How to have an eco-friendly Christmas

How to have an eco-friendly Christmas

Tis the Christmas season again and as all the good folks at home begin to rifle through their attics for last year’s decorations, we at Focos Displays thought we could give out a few suggestions for making this Christmas a little more eco-friendly;

1) Buy local
While malls do their best in trying to drag you through their doors with awesome deals and discounts, local craft stores and Christmas markets always help bring a personalized touch to gift-giving. Plus you have the added benefit of knowing exactly who and where your hard-earned money is going to!

2) Reuse and recycle
If somehow those attic decorations don’t seem to pan out like they did the year before, you can always head down to the Goodwill or Salvation Army thrift store and browse their aisles for a wide selection of holiday decorations. Plus you’re buying from a place with a good cause, so it’s a win win for everyone involved.

3) Switch to LED
While you may gaze upon your old Christmas lights with nostalgia, it’s good to know that the newer Christmas lights made these days use LED bulbs which are 90 percent more efficient that traditional lights. They also last way longer than the regular fluorescent bulbs. Need we say more?

4) The gift of “Re-gifting”
While a lot of people turn their noses up at the thought of “re-gifting”, that is, to repackage a gift you received before, we actually think it makes perfect sense. Keeping something you don’t need is wasteful and passing on something which could be appreciated by someone else is a good idea. However, we recommend discretion on your part as not everyone can be game to this idea.

The power of a business card

Did you know that a business card is a very powerful accessory to have to market yourself? Here are a few suggestions to help you design the most suitable card for you and your business;


The business card’s design is important and can go a long way in leaving a good impression on the other party. A business card should adequately put across to your target client what you want them to perceive about you. The design should be clean and simple to avoid cluttering the card while giving unique value to the customer who receives it. Although most business cards are the standard 3.5” x 2” size, creatively shaped cards or materials promote conversations and should be pursued depending on the nature of your business.


The message written on the card should be clear and concise. Information such as your company name, logo, your name (title optional), and contact information should be written on the front of the card. While most cards will have the bottom side blank, it doesn’t hurt to add a little content to spruce things up. Placing a photograph of yourself on the card can go a long way in helping a client remember your name and face.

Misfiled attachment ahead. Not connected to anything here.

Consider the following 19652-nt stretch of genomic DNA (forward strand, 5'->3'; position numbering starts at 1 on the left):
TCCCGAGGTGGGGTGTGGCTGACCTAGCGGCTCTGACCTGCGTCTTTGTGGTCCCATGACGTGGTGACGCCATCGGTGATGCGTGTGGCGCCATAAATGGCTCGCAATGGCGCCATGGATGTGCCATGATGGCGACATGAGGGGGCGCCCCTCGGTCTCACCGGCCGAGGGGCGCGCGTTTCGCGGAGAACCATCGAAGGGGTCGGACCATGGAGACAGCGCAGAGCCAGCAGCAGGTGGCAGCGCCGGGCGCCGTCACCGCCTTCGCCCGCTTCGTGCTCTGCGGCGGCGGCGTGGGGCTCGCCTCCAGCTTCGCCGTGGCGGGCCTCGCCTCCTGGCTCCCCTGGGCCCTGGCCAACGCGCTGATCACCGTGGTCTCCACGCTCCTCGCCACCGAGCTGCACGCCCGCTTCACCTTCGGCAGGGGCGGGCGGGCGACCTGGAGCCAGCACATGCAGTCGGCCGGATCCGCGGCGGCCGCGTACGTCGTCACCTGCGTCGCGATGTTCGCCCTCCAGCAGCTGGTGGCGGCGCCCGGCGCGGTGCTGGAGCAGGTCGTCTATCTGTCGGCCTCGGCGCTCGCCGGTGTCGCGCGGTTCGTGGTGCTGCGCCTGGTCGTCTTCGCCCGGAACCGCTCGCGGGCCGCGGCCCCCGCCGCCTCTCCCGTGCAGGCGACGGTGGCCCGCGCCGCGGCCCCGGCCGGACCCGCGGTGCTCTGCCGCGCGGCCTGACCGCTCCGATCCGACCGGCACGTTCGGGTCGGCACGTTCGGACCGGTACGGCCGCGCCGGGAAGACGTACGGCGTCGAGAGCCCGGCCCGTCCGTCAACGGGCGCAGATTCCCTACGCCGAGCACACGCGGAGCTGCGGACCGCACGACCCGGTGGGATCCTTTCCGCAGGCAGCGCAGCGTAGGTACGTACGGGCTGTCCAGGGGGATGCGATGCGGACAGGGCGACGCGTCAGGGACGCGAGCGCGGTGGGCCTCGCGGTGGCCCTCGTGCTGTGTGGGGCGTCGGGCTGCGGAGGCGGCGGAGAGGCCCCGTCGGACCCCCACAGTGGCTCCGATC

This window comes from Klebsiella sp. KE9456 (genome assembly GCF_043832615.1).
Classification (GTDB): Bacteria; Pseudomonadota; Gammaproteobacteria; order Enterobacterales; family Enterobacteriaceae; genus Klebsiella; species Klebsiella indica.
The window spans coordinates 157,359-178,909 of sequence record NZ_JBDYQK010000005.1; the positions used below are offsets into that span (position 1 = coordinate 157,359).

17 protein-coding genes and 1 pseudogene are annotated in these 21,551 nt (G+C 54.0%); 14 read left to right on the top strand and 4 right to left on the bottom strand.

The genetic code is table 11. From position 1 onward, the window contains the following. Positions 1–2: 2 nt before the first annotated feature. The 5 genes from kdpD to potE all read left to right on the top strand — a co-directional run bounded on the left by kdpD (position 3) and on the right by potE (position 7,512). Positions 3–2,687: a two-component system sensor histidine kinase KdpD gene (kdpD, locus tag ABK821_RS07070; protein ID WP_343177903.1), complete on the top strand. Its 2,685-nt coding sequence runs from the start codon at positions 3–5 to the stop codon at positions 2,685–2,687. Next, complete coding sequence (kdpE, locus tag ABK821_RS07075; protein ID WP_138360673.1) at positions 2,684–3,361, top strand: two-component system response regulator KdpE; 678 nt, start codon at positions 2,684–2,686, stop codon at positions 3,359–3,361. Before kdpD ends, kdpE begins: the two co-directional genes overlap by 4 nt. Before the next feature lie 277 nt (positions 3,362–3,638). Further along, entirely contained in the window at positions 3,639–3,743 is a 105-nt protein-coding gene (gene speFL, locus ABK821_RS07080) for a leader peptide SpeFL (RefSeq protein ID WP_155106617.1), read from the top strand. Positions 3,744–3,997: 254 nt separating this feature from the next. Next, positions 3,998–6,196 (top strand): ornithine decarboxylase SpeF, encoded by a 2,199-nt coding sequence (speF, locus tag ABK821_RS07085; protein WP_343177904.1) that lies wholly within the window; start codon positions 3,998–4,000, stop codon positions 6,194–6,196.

Business card etiquette is important and differs depending on a client and their background. For example, in Asian countries, business cards are presented and received with both hands, read over and then placed on the table in front of you or into a wallet (placing a card into your pockets is considered offensive). The general rule of thumb is for business cards to be handed out after you introduce yourself to the other party. However, keep in mind that being too eager to give out a card can have a negative effect.

In conclusion, do not be afraid to be adventurous when designing your business card and do not hesitate to ask a designer for help and advice. As business practices and technology continue to advance, so does the art of business cards.

12 things you did not know about Christmas

Tis the Christmas season and while we all love Christmas, we were curious to know how many of us actually know much about this festival?

1) While Christmas celebrates the birth of Jesus Christ, there is no actual mention of December 25th in the Bible and many scholars believe that he was really born sometime in Spring.

2) Germans are considered to be the first people that brought trees into their homes during Christmas and decorate them with ornaments and lights.

3) Santa Claus is based off St. Nicholas, a priest from the 3rd Century who devoted his life to help the needy.

4) Santa Claus’s distinct red suit originated from a Coca-Cola ad in the 1930’s.

5) Rudolph the reindeer was a marketing gimmick created by a departmental store called Montgomery Ward to get children to buy their holiday coloring books.

6) Jingle Bells was originally performed as a Thanksgiving song.

7) To keep up with an overwhelming number of Christmas letters, the Canadian Post Office created a special zip code for Santa Claus called H0H 0H0.

8) The world’s biggest Christmas gift is the Statue of Liberty that was given to the USA by the French and weighed over 225 tonnes.

9) An average of 25,000 people in North America visit hospital emergency rooms each December due to Christmas-related decorating accidents.

10) The song “Silent Night” is the most recorded Christmas song in history with over 750 different versions available today.

11) Edward Johnson, a budding inventor who worked often with Thomas Edison, is credited with inventing the first-ever Christmas lights.

12) American scientists calculated that Santa Claus would have to visit 822 homes a second to deliver all the world’s presents on Christmas Eve, traveling at 650 miles a second.